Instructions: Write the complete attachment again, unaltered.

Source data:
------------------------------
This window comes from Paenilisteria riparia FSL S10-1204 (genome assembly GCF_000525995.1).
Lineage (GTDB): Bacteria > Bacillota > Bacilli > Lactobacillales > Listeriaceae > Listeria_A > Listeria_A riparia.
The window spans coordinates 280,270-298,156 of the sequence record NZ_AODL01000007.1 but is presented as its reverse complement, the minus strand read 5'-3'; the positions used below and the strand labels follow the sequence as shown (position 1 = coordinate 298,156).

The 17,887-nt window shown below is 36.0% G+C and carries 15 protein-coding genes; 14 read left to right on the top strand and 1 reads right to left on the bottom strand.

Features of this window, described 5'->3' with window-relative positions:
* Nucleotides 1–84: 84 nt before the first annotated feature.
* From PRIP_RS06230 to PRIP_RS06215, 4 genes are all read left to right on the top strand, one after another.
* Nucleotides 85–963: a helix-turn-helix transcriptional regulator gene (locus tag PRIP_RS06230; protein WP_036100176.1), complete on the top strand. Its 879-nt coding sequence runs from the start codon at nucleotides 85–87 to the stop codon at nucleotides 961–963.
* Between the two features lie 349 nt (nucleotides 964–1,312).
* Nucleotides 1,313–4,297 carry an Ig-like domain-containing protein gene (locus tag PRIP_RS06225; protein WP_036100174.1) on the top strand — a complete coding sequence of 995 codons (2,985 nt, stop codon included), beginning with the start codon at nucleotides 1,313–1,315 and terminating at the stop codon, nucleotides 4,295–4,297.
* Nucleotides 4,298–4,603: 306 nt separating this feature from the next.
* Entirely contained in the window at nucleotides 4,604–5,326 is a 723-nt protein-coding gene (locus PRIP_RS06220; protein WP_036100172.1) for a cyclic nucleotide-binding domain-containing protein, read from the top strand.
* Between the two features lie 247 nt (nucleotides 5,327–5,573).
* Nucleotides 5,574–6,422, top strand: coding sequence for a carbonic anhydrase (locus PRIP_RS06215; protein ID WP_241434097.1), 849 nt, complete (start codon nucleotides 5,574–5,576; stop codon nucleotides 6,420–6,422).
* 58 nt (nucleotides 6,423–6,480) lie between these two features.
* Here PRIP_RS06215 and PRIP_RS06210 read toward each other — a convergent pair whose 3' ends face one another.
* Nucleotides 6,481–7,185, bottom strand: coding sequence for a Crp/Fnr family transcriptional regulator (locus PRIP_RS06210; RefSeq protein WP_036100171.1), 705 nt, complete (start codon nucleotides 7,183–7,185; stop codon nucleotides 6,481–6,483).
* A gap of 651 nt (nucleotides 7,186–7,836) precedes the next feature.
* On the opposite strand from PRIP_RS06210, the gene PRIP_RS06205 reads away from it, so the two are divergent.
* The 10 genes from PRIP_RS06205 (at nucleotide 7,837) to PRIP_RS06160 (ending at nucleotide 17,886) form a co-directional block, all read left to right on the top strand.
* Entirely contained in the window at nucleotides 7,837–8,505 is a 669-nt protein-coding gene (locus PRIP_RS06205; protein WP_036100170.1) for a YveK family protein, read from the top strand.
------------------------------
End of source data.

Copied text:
This window comes from Paenilisteria riparia FSL S10-1204 (genome assembly GCF_000525995.1).
Lineage (GTDB): Bacteria > Bacillota > Bacilli > Lactobacillales > Listeriaceae > Listeria_A > Listeria_A riparia.
The window spans coordinates 280,270-298,156 of the sequence record NZ_AODL01000007.1 but is presented as its reverse complement, the minus strand read 5'-3'; the positions used below and the strand labels follow the sequence as shown (position 1 = coordinate 298,156).

The 17,887-nt window shown below is 36.0% G+C and carries 15 protein-coding genes; 14 read left to right on the top strand and 1 reads right to left on the bottom strand.

Features of this window, described 5'->3' with window-relative positions:
* Nucleotides 1–84: 84 nt before the first annotated feature.
* From PRIP_RS06230 to PRIP_RS06215, 4 genes are all read left to right on the top strand, one after another.
* Nucleotides 85–963: a helix-turn-helix transcriptional regulator gene (locus tag PRIP_RS06230; protein WP_036100176.1), complete on the top strand. Its 879-nt coding sequence runs from the start codon at nucleotides 85–87 to the stop codon at nucleotides 961–963.
* Between the two features lie 349 nt (nucleotides 964–1,312).
* Nucleotides 1,313–4,297 carry an Ig-like domain-containing protein gene (locus tag PRIP_RS06225; protein WP_036100174.1) on the top strand — a complete coding sequence of 995 codons (2,985 nt, stop codon included), beginning with the start codon at nucleotides 1,313–1,315 and terminating at the stop codon, nucleotides 4,295–4,297.
* Nucleotides 4,298–4,603: 306 nt separating this feature from the next.
* Entirely contained in the window at nucleotides 4,604–5,326 is a 723-nt protein-coding gene (locus PRIP_RS06220; protein WP_036100172.1) for a cyclic nucleotide-binding domain-containing protein, read from the top strand.
* Between the two features lie 247 nt (nucleotides 5,327–5,573).
* Nucleotides 5,574–6,422, top strand: coding sequence for a carbonic anhydrase (locus PRIP_RS06215; protein ID WP_241434097.1), 849 nt, complete (start codon nucleotides 5,574–5,576; stop codon nucleotides 6,420–6,422).
* 58 nt (nucleotides 6,423–6,480) lie between these two features.
* Here PRIP_RS06215 and PRIP_RS06210 read toward each other — a convergent pair whose 3' ends face one another.
* Nucleotides 6,481–7,185, bottom strand: coding sequence for a Crp/Fnr family transcriptional regulator (locus PRIP_RS06210; RefSeq protein WP_036100171.1), 705 nt, complete (start codon nucleotides 7,183–7,185; stop codon nucleotides 6,481–6,483).
* A gap of 651 nt (nucleotides 7,186–7,836) precedes the next feature.
* On the opposite strand from PRIP_RS06210, the gene PRIP_RS06205 reads away from it, so the two are divergent.
* The 10 genes from PRIP_RS06205 (at nucleotide 7,837) to PRIP_RS06160 (ending at nucleotide 17,886) form a co-directional block, all read left to right on the top strand.
* Entirely contained in the window at nucleotides 7,837–8,505 is a 669-nt protein-coding gene (locus PRIP_RS06205; protein WP_036100170.1) for a YveK family protein, read from the top strand.